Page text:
Enjoy easy access to both trail networks by camping at the nearby Liberty Lake Regional Park. This campground is a short drive whether you want to catch air at Beacon or flow through the shrub steppe of the Saltese Uplands. The campground offers tent and RV sites as well as bathrooms and showers. The campground itself has a variety of activities with hiking trails that feature a waterfall and old growth cedar grove. Visitors can also enjoy bird watching from the boardwalk, swimming on the public beach, and relaxing on the grassy picnic and playground area.
While you’re taking laps at Beacon Hill you might as well head up the road to Mount Spokane. This local ski hill is less than a gallon of gas away from downtown and even closer if coming from Beacon Hill. After the spring thaw, riders can enjoy 90 miles of trail ranging in difficulty. The trail system also accommodates shuttling. If you’re ambitious and looking for a workout, start at one of the several lower parking areas and trailheads and gain elevation the hard way. Or start at the historical Vista House at the top of the mountain and let gravity do the work as you cruise down miles of single track.
Located in Mount Spokane State Park, you can conveniently camp at the top of the mountain and pedal from your campsite to the trails. The campground offers six primitive campsites shaded by towering Ponderosa pines.
Explore one of Washington’s largest state parks and enjoy 360-degree views of Spokane, the Idaho Panhandle, and Canada. In the spring, enjoy open mountainsides covered in blooming bear grass and wildflowers. In late summer, treat yourself to delicious huckleberries picked straight from the wild. Although less than 30 miles of trail are designated for mountain biking, the park offers 100 miles of hiking trails and three mountain summits.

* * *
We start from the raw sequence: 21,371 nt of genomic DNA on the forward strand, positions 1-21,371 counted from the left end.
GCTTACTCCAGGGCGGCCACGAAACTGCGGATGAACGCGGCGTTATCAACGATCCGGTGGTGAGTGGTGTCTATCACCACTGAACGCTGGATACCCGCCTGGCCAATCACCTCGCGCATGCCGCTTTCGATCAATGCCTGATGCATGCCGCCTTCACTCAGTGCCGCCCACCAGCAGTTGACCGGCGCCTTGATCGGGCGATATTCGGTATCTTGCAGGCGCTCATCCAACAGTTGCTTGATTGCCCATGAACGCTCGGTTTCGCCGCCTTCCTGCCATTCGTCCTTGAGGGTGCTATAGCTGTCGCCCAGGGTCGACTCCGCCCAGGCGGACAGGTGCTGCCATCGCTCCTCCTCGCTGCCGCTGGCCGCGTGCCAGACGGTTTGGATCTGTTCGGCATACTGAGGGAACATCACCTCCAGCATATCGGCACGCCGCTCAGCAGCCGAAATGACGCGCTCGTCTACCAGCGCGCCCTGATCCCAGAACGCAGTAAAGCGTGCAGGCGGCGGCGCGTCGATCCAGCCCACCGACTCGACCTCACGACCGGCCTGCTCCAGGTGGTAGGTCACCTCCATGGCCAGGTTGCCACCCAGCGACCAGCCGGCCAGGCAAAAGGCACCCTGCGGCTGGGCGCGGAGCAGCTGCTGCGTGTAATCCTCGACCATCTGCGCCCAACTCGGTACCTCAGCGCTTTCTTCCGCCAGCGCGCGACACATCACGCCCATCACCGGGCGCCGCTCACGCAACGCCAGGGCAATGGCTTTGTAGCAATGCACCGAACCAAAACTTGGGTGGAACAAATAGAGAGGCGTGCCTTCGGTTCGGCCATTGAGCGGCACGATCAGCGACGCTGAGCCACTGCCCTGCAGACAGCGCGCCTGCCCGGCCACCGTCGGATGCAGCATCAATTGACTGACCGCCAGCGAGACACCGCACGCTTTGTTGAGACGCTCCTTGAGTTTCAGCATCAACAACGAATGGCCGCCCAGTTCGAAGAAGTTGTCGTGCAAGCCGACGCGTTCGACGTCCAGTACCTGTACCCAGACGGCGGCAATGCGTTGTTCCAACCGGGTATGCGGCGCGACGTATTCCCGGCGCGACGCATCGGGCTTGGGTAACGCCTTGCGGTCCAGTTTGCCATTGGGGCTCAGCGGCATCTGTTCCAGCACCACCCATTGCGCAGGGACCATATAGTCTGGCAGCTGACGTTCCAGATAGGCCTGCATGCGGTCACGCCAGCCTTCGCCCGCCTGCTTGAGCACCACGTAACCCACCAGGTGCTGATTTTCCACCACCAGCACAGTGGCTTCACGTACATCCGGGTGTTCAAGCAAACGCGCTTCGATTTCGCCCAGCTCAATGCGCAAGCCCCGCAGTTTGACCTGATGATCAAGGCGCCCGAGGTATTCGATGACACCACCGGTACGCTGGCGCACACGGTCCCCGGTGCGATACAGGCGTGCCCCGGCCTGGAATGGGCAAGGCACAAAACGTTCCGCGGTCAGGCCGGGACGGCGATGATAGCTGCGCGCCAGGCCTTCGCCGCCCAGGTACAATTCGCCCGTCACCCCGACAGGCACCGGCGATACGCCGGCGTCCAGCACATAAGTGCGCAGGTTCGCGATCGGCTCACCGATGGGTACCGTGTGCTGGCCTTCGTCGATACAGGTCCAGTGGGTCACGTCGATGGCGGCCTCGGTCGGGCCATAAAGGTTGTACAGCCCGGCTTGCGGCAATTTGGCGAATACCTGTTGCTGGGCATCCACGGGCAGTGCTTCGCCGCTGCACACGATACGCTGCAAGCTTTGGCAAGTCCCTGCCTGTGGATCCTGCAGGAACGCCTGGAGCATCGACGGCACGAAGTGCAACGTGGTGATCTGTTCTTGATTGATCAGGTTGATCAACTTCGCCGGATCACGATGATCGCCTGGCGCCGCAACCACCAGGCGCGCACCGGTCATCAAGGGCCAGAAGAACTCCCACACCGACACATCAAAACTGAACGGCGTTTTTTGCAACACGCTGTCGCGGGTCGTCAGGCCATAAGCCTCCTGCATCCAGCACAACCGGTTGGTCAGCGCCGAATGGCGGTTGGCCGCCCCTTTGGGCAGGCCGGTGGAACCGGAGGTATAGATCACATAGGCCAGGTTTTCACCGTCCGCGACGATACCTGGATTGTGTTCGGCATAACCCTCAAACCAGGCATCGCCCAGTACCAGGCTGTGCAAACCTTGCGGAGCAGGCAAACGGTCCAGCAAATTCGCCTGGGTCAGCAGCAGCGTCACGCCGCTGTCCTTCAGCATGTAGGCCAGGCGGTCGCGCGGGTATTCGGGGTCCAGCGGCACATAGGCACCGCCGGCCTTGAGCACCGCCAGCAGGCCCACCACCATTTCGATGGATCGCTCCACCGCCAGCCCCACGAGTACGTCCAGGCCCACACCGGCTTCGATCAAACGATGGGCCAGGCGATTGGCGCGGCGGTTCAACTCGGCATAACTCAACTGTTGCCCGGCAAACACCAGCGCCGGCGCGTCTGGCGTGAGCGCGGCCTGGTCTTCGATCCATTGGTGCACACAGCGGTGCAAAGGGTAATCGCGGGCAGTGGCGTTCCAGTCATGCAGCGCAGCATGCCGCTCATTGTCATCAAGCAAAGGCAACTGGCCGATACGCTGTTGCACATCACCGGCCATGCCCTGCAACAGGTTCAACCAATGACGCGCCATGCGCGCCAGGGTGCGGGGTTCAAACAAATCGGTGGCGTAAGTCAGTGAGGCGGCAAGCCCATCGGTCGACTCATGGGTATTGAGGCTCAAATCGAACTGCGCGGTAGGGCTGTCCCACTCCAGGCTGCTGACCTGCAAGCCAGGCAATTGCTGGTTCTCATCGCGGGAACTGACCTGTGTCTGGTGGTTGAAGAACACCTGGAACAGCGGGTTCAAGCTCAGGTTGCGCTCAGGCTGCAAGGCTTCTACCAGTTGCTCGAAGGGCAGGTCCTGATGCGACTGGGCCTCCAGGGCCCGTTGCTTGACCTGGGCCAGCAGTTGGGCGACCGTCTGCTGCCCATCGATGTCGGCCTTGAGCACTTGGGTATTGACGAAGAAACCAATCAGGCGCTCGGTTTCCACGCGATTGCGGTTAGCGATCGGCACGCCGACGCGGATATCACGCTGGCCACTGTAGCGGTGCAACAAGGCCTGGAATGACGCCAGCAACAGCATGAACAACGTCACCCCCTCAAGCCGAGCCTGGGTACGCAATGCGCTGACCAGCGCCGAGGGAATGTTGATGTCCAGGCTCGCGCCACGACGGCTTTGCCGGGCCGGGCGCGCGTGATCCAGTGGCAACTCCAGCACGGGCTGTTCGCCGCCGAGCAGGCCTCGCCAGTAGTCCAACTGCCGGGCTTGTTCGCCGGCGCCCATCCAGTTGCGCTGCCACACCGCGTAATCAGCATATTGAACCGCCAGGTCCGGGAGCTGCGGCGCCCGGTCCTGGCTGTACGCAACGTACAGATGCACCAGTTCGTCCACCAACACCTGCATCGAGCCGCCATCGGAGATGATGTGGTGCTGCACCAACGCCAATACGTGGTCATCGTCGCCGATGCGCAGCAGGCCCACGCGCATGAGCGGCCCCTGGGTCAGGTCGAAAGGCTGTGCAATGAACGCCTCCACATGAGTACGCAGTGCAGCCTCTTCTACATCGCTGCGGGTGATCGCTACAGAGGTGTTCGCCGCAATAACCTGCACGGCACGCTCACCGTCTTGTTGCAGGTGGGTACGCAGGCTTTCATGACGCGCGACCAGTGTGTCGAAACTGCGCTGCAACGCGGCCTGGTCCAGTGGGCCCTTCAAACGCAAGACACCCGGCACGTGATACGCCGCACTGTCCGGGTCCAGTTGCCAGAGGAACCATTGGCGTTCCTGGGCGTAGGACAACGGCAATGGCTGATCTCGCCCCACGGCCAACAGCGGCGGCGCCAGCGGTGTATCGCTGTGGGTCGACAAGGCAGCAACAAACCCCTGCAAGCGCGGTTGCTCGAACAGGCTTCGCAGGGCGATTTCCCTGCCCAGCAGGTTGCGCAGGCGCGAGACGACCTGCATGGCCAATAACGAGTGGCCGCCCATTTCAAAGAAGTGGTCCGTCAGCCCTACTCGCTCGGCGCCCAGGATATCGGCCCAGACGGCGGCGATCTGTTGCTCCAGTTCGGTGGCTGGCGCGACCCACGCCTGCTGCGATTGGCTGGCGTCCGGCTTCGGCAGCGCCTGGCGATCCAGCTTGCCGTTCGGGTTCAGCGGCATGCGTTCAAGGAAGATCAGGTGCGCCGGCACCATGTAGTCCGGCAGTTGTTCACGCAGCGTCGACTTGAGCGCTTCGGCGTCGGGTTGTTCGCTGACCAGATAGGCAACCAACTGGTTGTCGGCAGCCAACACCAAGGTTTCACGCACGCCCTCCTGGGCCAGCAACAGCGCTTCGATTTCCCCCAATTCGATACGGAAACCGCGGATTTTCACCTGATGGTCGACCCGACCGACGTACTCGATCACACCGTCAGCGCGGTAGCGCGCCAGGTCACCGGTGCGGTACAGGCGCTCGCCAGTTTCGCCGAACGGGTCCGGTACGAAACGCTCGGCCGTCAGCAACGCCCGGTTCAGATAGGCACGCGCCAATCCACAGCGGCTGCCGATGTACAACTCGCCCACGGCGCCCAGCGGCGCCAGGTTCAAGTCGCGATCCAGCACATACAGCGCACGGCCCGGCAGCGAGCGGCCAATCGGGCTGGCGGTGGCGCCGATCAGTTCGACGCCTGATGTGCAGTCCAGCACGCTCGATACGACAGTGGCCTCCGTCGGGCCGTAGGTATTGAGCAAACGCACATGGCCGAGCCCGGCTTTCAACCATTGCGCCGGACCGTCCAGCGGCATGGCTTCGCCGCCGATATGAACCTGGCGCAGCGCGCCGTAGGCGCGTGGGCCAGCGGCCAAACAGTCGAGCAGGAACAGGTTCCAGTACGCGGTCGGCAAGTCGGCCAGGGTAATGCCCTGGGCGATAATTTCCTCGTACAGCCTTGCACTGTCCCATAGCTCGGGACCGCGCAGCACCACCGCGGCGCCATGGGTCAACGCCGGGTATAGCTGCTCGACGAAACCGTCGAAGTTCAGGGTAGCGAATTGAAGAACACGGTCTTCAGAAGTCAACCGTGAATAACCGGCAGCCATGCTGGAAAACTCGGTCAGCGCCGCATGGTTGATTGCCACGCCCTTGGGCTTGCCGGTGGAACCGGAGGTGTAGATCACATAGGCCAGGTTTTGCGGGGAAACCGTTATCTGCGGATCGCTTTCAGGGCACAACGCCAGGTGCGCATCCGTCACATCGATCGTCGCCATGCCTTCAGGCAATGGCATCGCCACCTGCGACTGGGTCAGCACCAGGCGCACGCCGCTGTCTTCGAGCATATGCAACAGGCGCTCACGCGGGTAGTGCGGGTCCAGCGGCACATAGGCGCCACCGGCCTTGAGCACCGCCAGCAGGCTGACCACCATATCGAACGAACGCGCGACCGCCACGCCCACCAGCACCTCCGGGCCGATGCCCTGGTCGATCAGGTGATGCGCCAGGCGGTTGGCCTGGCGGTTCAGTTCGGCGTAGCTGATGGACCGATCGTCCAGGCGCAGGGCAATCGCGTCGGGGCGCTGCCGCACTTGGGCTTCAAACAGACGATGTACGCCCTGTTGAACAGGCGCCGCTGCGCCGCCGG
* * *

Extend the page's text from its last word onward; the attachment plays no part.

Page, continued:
If you want to bring your passport, then you can check out world-renowned Canadian mountain biking in Spokane’s backyard. Take a scenic drive north along the International Selkirk Loop to the Kootenays of British Columbia. Explore the mountain towns of Rossland, Castlegar, and Nelson. This wilderness playground offers hundreds of mountain biking trails among powerful winding rivers and big mountain vistas.
If you’re looking for big mountain riding without an international border crossing, then head further inland into the Idaho Panhandle. Schweitzer Mountain Resort is located near the mountain town of Sandpoint, Idaho and rises above the impressive Lake Pend Oreille (pronounced pon-duh-rey). The resort offers over 20 miles of cross country and downhill track. If you want even more vertical, the Schweitzer Highpoint Trail connects to 4,000 vertical feet of single track in the Selkirk Recreation District trail system. The resort also offers chairlift and shuttle options to save your legs for the fun descent back down to the resort village.